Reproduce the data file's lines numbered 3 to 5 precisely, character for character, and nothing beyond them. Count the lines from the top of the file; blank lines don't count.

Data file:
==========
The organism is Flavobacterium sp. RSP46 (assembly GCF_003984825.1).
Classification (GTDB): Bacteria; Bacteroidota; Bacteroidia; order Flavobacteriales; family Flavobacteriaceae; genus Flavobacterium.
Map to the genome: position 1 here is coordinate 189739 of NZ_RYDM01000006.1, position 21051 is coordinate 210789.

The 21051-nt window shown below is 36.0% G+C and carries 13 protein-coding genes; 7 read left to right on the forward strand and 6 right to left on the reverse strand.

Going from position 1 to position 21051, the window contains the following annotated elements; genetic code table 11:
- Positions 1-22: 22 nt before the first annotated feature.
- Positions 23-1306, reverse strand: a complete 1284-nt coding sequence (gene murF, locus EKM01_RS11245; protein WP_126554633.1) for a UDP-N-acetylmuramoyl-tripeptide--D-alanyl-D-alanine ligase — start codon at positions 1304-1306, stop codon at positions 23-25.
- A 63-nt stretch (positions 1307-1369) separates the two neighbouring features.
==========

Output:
Map to the genome: position 1 here is coordinate 189739 of NZ_RYDM01000006.1, position 21051 is coordinate 210789.

The 21051-nt window shown below is 36.0% G+C and carries 13 protein-coding genes; 7 read left to right on the forward strand and 6 right to left on the reverse strand.

Going from position 1 to position 21051, the window contains the following annotated elements; genetic code table 11: